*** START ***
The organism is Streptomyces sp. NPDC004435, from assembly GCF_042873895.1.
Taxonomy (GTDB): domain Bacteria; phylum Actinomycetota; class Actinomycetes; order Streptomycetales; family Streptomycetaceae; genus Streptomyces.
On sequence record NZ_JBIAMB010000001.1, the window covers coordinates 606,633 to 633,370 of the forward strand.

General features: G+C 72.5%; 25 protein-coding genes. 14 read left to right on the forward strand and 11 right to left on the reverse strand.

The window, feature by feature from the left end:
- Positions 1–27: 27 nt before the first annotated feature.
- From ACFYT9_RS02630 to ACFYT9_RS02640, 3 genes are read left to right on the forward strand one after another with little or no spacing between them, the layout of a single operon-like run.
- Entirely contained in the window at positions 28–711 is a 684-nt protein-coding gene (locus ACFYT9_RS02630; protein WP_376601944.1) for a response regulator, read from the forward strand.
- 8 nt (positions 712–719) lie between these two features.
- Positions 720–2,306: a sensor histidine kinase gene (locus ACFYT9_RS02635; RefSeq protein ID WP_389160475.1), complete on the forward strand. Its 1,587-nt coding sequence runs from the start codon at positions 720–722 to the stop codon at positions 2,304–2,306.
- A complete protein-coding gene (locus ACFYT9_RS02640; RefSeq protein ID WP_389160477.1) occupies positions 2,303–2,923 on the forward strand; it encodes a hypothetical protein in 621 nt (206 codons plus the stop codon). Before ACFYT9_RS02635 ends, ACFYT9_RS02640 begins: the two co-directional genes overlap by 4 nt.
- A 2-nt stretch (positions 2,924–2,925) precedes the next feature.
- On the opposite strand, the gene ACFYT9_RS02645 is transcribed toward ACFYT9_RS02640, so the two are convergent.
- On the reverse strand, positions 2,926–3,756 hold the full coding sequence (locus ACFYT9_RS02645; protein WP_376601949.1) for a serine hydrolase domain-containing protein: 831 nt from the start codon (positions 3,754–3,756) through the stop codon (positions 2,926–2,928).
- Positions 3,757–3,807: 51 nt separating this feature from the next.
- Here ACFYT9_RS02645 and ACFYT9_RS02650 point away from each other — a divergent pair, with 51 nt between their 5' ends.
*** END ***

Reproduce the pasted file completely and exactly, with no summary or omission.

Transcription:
The organism is Streptomyces sp. NPDC004435, from assembly GCF_042873895.1.
Taxonomy (GTDB): domain Bacteria; phylum Actinomycetota; class Actinomycetes; order Streptomycetales; family Streptomycetaceae; genus Streptomyces.
On sequence record NZ_JBIAMB010000001.1, the window covers coordinates 606,633 to 633,370 of the forward strand.

General features: G+C 72.5%; 25 protein-coding genes. 14 read left to right on the forward strand and 11 right to left on the reverse strand.

The window, feature by feature from the left end:
- Positions 1–27: 27 nt before the first annotated feature.
- From ACFYT9_RS02630 to ACFYT9_RS02640, 3 genes are read left to right on the forward strand one after another with little or no spacing between them, the layout of a single operon-like run.
- Entirely contained in the window at positions 28–711 is a 684-nt protein-coding gene (locus ACFYT9_RS02630; protein WP_376601944.1) for a response regulator, read from the forward strand.
- 8 nt (positions 712–719) lie between these two features.
- Positions 720–2,306: a sensor histidine kinase gene (locus ACFYT9_RS02635; RefSeq protein ID WP_389160475.1), complete on the forward strand. Its 1,587-nt coding sequence runs from the start codon at positions 720–722 to the stop codon at positions 2,304–2,306.
- A complete protein-coding gene (locus ACFYT9_RS02640; RefSeq protein ID WP_389160477.1) occupies positions 2,303–2,923 on the forward strand; it encodes a hypothetical protein in 621 nt (206 codons plus the stop codon). Before ACFYT9_RS02635 ends, ACFYT9_RS02640 begins: the two co-directional genes overlap by 4 nt.
- A 2-nt stretch (positions 2,924–2,925) precedes the next feature.
- On the opposite strand, the gene ACFYT9_RS02645 is transcribed toward ACFYT9_RS02640, so the two are convergent.
- On the reverse strand, positions 2,926–3,756 hold the full coding sequence (locus ACFYT9_RS02645; protein WP_376601949.1) for a serine hydrolase domain-containing protein: 831 nt from the start codon (positions 3,754–3,756) through the stop codon (positions 2,926–2,928).
- Positions 3,757–3,807: 51 nt separating this feature from the next.
- Here ACFYT9_RS02645 and ACFYT9_RS02650 point away from each other — a divergent pair, with 51 nt between their 5' ends.